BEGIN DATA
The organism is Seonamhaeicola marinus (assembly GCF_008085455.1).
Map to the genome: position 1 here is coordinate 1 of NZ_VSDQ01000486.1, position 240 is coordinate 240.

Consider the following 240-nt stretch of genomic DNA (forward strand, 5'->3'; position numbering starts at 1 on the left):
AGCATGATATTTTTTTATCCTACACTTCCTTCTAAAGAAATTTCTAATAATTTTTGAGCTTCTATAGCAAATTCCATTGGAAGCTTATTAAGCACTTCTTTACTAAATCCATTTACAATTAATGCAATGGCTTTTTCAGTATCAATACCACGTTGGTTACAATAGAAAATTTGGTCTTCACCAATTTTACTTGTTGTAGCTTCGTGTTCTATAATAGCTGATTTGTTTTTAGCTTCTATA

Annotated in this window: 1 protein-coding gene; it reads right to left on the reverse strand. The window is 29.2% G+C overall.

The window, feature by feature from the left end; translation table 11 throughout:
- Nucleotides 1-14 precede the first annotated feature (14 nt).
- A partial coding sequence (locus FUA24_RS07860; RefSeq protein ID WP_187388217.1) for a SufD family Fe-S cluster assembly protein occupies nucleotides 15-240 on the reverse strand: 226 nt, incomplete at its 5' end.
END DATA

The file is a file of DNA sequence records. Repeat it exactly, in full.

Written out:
The organism is Seonamhaeicola marinus (assembly GCF_008085455.1).
Map to the genome: position 1 here is coordinate 1 of NZ_VSDQ01000486.1, position 240 is coordinate 240.

Consider the following 240-nt stretch of genomic DNA (forward strand, 5'->3'; position numbering starts at 1 on the left):
AGCATGATATTTTTTTATCCTACACTTCCTTCTAAAGAAATTTCTAATAATTTTTGAGCTTCTATAGCAAATTCCATTGGAAGCTTATTAAGCACTTCTTTACTAAATCCATTTACAATTAATGCAATGGCTTTTTCAGTATCAATACCACGTTGGTTACAATAGAAAATTTGGTCTTCACCAATTTTACTTGTTGTAGCTTCGTGTTCTATAATAGCTGATTTGTTTTTAGCTTCTATA

Annotated in this window: 1 protein-coding gene; it reads right to left on the reverse strand. The window is 29.2% G+C overall.

The window, feature by feature from the left end; translation table 11 throughout:
- Nucleotides 1-14 precede the first annotated feature (14 nt).
- A partial coding sequence (locus FUA24_RS07860; RefSeq protein ID WP_187388217.1) for a SufD family Fe-S cluster assembly protein occupies nucleotides 15-240 on the reverse strand: 226 nt, incomplete at its 5' end.